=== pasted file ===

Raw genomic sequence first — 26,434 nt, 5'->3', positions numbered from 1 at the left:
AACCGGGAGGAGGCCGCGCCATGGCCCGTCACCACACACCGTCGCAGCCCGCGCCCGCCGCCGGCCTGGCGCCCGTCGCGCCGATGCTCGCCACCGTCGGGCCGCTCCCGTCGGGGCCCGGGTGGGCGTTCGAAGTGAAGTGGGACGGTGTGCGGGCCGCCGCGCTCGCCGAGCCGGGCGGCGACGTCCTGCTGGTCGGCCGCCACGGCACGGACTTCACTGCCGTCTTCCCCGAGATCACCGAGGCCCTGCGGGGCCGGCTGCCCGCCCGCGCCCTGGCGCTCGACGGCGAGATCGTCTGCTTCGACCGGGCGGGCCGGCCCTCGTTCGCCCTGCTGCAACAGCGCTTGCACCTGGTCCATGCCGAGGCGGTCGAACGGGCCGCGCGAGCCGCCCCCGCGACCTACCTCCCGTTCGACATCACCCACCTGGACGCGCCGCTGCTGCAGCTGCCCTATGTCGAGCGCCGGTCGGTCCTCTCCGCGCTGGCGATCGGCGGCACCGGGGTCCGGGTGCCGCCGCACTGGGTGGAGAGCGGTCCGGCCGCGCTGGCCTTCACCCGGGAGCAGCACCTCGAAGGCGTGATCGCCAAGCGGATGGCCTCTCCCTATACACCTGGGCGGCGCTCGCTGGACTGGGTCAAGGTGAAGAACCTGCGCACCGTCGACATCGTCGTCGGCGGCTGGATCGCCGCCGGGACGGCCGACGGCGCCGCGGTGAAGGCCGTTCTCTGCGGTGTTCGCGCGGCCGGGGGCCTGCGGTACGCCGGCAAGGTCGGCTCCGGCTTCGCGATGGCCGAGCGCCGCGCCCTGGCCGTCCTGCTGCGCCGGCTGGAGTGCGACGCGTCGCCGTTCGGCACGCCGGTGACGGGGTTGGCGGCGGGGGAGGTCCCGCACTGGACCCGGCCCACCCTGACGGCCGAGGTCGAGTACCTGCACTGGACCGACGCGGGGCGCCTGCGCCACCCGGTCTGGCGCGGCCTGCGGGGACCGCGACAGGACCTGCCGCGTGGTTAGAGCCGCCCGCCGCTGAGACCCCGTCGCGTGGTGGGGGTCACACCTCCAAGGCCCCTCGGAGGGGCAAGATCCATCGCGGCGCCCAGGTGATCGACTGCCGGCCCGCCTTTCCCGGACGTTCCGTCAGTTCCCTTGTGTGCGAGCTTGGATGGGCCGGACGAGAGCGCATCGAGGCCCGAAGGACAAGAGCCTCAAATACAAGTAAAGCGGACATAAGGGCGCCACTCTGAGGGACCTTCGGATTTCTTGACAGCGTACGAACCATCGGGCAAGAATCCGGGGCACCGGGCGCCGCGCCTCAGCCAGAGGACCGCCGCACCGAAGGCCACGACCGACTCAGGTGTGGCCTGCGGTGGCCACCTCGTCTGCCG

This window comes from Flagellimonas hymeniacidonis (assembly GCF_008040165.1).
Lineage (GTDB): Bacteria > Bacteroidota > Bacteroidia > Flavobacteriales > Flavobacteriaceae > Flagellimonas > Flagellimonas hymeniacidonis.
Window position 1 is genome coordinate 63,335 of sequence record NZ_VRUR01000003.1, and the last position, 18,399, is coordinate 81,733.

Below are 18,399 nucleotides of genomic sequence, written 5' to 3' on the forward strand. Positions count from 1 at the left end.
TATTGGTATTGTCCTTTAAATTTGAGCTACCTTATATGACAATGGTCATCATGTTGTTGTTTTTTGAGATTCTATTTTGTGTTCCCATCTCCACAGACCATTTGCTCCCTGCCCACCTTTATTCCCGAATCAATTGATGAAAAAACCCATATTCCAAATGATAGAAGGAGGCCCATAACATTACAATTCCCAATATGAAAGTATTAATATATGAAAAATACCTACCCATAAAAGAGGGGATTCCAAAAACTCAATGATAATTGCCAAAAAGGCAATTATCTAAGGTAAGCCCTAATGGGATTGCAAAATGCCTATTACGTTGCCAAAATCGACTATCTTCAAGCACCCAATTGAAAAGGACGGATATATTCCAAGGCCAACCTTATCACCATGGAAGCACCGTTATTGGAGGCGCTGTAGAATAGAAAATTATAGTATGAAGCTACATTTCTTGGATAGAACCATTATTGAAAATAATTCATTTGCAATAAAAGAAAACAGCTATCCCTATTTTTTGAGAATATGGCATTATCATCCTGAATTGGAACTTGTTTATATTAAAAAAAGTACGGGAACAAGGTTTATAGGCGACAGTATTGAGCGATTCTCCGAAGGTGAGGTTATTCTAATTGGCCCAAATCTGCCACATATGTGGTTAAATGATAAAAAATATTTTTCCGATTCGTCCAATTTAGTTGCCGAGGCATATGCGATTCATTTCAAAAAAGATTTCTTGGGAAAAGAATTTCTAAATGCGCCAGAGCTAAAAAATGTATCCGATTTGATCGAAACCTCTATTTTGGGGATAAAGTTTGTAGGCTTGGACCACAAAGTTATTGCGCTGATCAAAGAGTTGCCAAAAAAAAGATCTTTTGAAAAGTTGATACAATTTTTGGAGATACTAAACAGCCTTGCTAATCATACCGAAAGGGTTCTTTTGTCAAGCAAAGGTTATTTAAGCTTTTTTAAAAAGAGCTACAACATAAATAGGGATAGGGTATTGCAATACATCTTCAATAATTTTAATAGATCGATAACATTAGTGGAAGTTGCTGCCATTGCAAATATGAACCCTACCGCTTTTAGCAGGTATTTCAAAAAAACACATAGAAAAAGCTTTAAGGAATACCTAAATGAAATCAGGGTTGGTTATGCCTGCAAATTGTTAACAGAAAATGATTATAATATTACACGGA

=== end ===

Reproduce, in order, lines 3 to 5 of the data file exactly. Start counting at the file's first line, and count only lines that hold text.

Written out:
This window comes from Flagellimonas hymeniacidonis (assembly GCF_008040165.1).
Lineage (GTDB): Bacteria > Bacteroidota > Bacteroidia > Flavobacteriales > Flavobacteriaceae > Flagellimonas > Flagellimonas hymeniacidonis.
Window position 1 is genome coordinate 63,335 of sequence record NZ_VRUR01000003.1, and the last position, 18,399, is coordinate 81,733.